# An Introduction to Analysis

###### William R. Wade
Publisher:
Prentice Hall
Publication Date:
2010
Number of Pages:
680
Format:
Hardcover
Edition:
4
Price:
132.00
ISBN:
9780132296380
Category:
Textbook
[Reviewed by
Miklós Bóna
, on
06/10/2011
]

The book is meant to be a two-semester or three-quarter textbook for an Advanced Calculus course taken by last-year undergraduates or beginning graduate students who are not quite ready for a full graduate level course.

For a textbook with these goals, this book is on the short side. The proofs are rigorous, but brief. This is a very good approach as it will not scare the audience away. The number of exercises should be higher, however. There are usually at most ten of ten per section, often less. This is sufficient only for the good students who understand the concepts at their first try. More than half of them have their answers included in the book, so assigning homework could be a challenge.

The topics are what you expect — the first semester focusing on functions in one variable and the second on functions in several variables. The last chapter is on Fourier series (so the last chapter of the previous edition has been omitted).

New to this edition is an introductory chapter that summarizes what many students taking this class may have learned in a Transition to Higher Mathematics class, such as the principle of mathematical induction, ordered field axioms, and the completeness axioms.

Mikós Bóna is Professor of Mathematics at the University of Florida.

Preface

Part I. ONE-DIMENSIONAL THEORY

1. The Real Number System

1.1 Introduction

1.2 Ordered field axioms

1.3 Completeness Axiom

1.4 Mathematical Induction

1.5 Inverse functions and images

1.6 Countable and uncountable sets

2. Sequences in R

2.1 Limits of sequences

2.2 Limit theorems

2.3 Bolzano-Weierstrass Theorem

2.4 Cauchy sequences

*2.5 Limits supremum and infimum

3. Continuity on R

3.1 Two-sided limits

3.2 One-sided limits and limits at infinity

3.3 Continuity

3.4 Uniform continuity

4. Differentiability on R

4.1 The derivative

4.2 Differentiability theorems

4.3 The Mean Value Theorem

4.4 Taylor's Theorem and l'Hôpital's Rule

4.5 Inverse function theorems

5 Integrability on R

5.1 The Riemann integral

5.2 Riemann sums

5.3 The Fundamental Theorem of Calculus

5.4 Improper Riemann integration

*5.5 Functions of bounded variation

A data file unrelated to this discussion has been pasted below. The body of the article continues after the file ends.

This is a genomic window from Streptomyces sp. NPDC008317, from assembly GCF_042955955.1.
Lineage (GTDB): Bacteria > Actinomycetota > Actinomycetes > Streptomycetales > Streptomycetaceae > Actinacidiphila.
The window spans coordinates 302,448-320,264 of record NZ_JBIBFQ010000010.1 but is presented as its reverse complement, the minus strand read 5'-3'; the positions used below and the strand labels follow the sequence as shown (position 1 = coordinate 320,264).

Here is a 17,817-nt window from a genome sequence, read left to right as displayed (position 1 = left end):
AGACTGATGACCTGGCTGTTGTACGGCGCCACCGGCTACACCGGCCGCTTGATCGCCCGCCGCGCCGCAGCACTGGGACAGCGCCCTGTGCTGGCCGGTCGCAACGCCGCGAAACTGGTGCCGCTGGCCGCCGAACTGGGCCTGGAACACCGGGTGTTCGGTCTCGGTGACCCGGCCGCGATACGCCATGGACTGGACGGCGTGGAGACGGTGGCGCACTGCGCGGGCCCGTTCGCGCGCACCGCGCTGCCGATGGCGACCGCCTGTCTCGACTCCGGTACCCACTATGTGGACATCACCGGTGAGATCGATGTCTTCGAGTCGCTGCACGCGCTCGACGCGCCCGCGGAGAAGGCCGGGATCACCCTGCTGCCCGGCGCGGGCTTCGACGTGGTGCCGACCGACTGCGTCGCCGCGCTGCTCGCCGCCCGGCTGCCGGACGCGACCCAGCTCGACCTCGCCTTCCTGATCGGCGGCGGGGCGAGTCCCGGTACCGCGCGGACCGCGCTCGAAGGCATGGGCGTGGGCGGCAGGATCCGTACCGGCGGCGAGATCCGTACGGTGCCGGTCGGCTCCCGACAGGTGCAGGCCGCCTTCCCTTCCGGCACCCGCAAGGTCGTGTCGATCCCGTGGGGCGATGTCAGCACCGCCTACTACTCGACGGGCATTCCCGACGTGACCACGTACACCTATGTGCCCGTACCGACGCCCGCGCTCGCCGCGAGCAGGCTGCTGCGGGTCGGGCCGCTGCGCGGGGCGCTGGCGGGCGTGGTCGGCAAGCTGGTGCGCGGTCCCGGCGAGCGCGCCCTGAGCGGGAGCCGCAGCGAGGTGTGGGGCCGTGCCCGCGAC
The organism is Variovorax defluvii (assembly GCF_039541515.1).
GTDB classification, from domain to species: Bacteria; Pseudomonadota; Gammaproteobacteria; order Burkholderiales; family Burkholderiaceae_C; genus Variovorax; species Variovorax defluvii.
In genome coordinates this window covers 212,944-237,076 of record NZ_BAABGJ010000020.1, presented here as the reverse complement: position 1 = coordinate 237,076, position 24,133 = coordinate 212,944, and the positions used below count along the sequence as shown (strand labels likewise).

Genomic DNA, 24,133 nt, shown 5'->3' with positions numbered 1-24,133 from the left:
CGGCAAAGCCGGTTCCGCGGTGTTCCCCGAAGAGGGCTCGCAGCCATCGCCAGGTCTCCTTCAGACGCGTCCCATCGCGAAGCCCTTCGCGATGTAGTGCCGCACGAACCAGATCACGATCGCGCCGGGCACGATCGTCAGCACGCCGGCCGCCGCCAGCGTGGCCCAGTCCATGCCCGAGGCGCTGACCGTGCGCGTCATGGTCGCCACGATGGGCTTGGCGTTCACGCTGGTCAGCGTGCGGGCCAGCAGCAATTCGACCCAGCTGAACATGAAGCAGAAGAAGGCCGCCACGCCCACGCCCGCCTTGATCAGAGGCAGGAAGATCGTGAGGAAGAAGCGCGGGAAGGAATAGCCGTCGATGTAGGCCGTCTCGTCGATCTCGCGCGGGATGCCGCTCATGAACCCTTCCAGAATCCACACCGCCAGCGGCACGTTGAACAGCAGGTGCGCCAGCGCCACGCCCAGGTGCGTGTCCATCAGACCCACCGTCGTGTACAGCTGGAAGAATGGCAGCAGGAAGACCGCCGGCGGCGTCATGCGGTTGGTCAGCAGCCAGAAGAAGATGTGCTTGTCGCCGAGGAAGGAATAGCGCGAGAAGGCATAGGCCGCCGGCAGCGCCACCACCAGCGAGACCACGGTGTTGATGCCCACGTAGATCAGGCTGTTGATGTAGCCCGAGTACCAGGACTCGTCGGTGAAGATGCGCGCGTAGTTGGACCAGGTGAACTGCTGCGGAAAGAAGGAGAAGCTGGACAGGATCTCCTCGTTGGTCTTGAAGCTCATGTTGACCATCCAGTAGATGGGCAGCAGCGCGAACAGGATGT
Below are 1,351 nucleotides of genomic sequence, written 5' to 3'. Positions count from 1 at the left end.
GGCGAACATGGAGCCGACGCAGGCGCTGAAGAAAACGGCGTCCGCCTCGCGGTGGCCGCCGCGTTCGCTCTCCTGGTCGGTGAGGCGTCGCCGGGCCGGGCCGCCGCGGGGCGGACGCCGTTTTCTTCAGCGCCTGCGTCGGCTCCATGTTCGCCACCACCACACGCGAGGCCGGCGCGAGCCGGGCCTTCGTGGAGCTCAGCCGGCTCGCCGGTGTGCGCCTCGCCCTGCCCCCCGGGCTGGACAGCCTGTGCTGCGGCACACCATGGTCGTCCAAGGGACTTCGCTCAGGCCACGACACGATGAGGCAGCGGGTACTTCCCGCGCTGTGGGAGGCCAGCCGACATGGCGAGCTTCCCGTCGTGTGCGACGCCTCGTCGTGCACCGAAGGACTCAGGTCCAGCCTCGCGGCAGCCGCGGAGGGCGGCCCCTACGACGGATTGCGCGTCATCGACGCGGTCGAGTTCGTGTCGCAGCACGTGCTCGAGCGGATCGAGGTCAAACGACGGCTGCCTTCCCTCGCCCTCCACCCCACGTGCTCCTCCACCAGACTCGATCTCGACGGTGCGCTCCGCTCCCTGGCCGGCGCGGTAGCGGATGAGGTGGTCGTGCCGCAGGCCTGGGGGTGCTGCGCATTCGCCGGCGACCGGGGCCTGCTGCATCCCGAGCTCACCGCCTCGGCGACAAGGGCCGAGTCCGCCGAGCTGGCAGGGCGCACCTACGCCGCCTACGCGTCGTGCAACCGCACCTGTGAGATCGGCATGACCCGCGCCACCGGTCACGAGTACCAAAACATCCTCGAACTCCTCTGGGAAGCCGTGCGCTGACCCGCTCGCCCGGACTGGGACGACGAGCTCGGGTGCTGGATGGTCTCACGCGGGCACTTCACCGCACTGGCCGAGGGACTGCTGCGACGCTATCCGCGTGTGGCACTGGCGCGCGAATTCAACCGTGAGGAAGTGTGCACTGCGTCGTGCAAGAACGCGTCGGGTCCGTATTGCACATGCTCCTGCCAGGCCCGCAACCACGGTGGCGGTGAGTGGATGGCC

*5.6 Convex functions

6. Infinite Series of Real Numbers

6.1 Introduction

6.2 Series with nonnegative terms

6.3 Absolute convergence

6.4 Alternating series

*6.5 Estimation of series

7. Infinite Series of Functions

7.1 Uniform convergence of sequences

7.2 Uniform convergence of series

7.3 Power series

7.4 Analytic functions

*7.5 Applications

Part II. MULTIDIMENSIONAL THEORY

8. Euclidean Spaces

8.1 Algebraic structure

8.2 Planes and linear transformations

8.3 Topology of Rn

8.4 Interior, closure, boundary

9. Convergence in Rn

9.1 Limits of sequences

9.2 Heine-Borel Theorem

9.3 Limits of functions

9.4 Continuous functions

*9.5 Compact sets

*9.6 Applications

10. Metric Spaces

10.1 Introduction

10.2 Limits of functions

10.3 Interior, closure, boundary

10.4 Compact sets

10.5 Connected sets

10.6 Continuous functions

10.7 Stone-Weierstrass Theorem

11. Differentiability on Rn

11.1 Partial derivatives and partial integrals

11.2 The definition of differentiability

11.3 Derivatives, differentials, and tangent planes

11.4 The Chain Rule

11.5 The Mean Value Theorem and Taylor's Formula

11.6 The Inverse Function Theorem

*11.7 Optimization

12. Integration on Rn

12.1 Jordan regions

12.2 Riemann integration on Jordan regions

12.3 Iterated integrals

12.4 Change of variables

*12.5 Partitions of unity

*12.6 The gamma function and volume

13. Fundamental Theorems of Vector Calculus

13.1 Curves

13.2 Oriented curves

13.3 Surfaces

13.4 Oriented surfaces

13.5 Theorems of Green and Gauss

13.6 Stokes's Theorem

*14. Fourier Series

*14.1 Introduction

*14.2 Summability of Fourier series

*14.3 Growth of Fourier coefficients

*14.4 Convergence of Fourier series

*14.5 Uniqueness

Appendices

A. Algebraic laws

B. Trigonometry

C. Matrices and determinants

E. Vector calculus and physics

F. Equivalence relations

References

Answers and Hints to Exercises

Subject Index

Symbol Index

*Enrichment section